Thursday, November 1, 2012


Today's early morning I woke up with a single thought reflecting loudly in my brain: "Dart was a mistake, it was not made for me. I should look for some statically typed practical language instead". Even though my KriWeb project (written in Dart) was not actively developed, I agreed (with my dreaming counterpart) that the instrument I choose for this project iteration is far from perfect. Suddenly, I felt the urge to look for something ideal, something that seemed so real as if I was reading its specification the other day... And I just needed to recall its name...

I started looking for it on the web. There were many interesting suspects among new languages. Ceylon, for example, features immutability by default (which highly encourages functional style), which seemed very familiar and close to what I looked for. It is a very nice language all in all, but it's currently running on Java VM, and was heavily inspired by it, what pushed me off. Go sounded attractive due to the strong support from Google, however disappointed me by its lack of user generics. Zimbu looked too original, while Haxe seemed to pretend covering too much use-cases. I've reached  the 5-th page in google search results, and there still wasn't any trace of it. Maybe it was a dream?..

One step away from stopping my search, I stumbled upon this Holy Grail of programming. Name is Rust, developed by Mozilla Foundation. Suddenly, I remembered this shining website interface, this clear language specification that I read a while ago. I found it, at last! Let me explain why I was so happy:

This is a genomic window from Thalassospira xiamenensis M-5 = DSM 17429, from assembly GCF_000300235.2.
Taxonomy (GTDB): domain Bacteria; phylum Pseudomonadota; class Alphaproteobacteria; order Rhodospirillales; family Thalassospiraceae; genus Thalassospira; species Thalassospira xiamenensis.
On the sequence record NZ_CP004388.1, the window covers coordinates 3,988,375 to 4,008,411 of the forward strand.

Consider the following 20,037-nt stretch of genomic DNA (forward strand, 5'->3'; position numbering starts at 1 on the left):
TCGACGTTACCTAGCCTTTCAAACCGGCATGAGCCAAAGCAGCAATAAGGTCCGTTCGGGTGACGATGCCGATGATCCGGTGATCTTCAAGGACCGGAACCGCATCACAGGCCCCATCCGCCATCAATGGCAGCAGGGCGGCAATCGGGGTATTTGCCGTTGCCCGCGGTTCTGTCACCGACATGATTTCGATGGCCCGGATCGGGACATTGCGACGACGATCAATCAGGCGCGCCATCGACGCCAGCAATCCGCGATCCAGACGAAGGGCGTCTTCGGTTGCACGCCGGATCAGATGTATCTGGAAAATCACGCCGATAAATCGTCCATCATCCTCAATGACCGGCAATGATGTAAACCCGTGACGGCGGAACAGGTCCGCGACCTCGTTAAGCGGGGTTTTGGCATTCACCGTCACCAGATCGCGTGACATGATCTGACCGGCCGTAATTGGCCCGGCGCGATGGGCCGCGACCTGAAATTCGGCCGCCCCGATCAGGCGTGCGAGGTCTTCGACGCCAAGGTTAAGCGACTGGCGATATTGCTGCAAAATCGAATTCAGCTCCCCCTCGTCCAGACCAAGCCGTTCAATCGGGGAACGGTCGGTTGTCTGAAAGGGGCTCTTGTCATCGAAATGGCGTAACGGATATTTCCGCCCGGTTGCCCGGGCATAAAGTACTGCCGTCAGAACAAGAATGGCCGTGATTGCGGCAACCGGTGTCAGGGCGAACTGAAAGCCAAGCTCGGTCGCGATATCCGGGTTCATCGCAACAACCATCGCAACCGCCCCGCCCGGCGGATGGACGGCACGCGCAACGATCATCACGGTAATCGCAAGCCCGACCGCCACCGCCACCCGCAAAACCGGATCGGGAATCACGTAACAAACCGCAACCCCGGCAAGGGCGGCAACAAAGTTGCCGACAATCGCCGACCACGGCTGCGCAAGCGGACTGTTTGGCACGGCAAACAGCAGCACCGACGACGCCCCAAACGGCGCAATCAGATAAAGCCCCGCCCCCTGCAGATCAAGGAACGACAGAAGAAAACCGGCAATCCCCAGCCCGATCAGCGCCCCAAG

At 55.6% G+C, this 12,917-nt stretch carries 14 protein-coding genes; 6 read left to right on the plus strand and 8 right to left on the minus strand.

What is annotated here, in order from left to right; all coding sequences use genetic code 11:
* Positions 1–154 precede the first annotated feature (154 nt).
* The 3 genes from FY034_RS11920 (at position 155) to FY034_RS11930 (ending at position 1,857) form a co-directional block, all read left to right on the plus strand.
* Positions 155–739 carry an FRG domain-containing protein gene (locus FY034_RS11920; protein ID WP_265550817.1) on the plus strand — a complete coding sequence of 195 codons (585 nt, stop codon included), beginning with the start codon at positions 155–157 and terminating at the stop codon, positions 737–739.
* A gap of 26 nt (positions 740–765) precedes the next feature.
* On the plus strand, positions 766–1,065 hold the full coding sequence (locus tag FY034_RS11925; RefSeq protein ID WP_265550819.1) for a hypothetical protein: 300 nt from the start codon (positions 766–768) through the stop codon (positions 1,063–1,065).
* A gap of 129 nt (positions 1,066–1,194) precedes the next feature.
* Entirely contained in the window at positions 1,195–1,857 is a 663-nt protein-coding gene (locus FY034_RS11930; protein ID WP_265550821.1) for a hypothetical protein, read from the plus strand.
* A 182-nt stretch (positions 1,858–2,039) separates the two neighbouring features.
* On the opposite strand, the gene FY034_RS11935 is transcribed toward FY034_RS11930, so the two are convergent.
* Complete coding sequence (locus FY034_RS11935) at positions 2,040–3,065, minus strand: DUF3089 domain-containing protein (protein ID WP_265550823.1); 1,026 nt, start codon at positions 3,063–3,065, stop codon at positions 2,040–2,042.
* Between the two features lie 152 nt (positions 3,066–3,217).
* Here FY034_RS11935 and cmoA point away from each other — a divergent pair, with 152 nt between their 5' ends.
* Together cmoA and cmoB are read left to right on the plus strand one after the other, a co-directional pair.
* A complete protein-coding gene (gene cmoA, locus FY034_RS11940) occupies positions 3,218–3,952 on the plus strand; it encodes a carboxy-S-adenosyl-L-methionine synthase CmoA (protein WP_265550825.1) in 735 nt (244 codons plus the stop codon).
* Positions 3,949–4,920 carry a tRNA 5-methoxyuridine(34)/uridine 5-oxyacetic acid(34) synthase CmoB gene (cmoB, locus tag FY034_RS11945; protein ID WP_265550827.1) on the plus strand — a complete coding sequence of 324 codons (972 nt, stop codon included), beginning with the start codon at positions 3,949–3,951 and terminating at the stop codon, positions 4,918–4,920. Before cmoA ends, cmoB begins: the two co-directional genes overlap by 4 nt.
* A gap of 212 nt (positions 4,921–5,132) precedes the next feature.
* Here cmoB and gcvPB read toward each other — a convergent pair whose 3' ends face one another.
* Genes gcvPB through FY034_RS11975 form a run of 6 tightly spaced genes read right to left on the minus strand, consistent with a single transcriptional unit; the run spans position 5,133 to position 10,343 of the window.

• Strong static typing with inference, only explicit mutability. This is so right and so rare to see at the same time. Unlike Dart, most of my mistakes will be found at compile time.
  • No page faults while still compiling to native code. Memory model is protected and guaranteed to work without access violations under normal circumstances. It has a potential for C-like performance, hence being a better tool for various tasks.
  • User generics with constraints, pattern matching (Haskell-style). Yes, it took the best from my beloved purely functional language.
  • Less statements but more expressions and closures. This makes it even more sleek and functional.
  • Syntax extensions. Hello, Boo macros!
  • Structure compatibility with C. Using external API's (i.e. OpenGL) gets easier.
Overall, the language and its environment seem very nice. It is simple yet powerful, and feels very promising. I'm looking forward to work closely with this gem, and I'm very excited :)

1 comment:

  1. Exactly my thought when I saw rust the other day :-)

    Rust has basically hit every single of my soft spots for a programming language :-p